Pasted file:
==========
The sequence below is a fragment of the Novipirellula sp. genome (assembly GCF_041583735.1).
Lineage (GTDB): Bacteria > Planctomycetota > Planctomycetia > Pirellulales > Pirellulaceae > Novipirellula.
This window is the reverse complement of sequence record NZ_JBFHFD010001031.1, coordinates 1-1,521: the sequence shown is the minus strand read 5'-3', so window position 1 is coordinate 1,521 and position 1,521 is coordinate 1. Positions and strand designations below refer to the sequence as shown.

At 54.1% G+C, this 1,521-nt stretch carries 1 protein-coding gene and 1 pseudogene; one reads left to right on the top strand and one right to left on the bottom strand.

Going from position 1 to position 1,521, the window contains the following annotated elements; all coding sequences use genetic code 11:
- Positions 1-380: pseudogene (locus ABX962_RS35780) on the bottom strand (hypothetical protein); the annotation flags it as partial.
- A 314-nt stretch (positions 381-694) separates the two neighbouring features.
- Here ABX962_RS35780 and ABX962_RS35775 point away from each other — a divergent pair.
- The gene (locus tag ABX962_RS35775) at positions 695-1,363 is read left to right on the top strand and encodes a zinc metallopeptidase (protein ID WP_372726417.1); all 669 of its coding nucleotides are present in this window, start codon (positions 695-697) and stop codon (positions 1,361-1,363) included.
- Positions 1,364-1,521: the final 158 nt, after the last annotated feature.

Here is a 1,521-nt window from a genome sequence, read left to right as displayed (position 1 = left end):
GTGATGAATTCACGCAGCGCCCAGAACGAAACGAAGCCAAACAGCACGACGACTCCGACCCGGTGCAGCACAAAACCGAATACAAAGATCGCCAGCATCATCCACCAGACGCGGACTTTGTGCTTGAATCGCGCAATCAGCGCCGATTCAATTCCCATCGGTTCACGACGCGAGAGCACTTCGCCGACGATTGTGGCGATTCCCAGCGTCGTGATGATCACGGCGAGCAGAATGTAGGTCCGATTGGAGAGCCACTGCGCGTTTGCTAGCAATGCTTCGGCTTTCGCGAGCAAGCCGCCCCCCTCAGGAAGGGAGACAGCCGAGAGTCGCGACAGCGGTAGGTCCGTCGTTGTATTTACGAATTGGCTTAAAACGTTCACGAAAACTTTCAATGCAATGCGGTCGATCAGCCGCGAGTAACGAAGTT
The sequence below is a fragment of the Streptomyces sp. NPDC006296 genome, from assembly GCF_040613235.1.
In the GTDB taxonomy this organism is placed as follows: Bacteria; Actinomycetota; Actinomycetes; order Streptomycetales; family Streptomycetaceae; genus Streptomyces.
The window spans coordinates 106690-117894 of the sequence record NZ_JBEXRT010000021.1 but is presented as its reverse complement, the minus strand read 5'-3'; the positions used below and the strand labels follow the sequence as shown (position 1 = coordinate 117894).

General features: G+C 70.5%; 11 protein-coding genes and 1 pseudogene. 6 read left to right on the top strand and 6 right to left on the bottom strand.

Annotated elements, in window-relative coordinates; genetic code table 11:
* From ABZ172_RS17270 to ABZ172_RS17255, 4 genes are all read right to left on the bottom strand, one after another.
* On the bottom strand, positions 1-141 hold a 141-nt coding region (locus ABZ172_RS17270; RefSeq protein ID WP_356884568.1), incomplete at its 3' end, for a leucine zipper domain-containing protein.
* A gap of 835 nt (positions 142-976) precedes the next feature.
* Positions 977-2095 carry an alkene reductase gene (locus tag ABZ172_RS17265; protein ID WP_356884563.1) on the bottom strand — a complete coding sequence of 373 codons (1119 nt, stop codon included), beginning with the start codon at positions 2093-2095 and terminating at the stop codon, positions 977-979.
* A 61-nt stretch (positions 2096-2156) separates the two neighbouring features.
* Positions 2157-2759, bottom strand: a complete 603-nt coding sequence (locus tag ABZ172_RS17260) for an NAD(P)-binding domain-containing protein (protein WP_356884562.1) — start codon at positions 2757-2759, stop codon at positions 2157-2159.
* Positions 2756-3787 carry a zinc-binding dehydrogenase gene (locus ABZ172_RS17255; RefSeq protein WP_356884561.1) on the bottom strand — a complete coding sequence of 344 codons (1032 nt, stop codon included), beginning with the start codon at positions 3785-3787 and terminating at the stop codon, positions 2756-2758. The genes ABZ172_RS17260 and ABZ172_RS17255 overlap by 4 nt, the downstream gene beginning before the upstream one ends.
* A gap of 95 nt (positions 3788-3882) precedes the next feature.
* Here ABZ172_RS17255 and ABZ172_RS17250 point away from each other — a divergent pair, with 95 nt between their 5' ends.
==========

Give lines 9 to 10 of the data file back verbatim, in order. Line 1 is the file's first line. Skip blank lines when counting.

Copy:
- The gene (locus tag ABX962_RS35775) at positions 695-1,363 is read left to right on the top strand and encodes a zinc metallopeptidase (protein ID WP_372726417.1); all 669 of its coding nucleotides are present in this window, start codon (positions 695-697) and stop codon (positions 1,361-1,363) included.
- Positions 1,364-1,521: the final 158 nt, after the last annotated feature.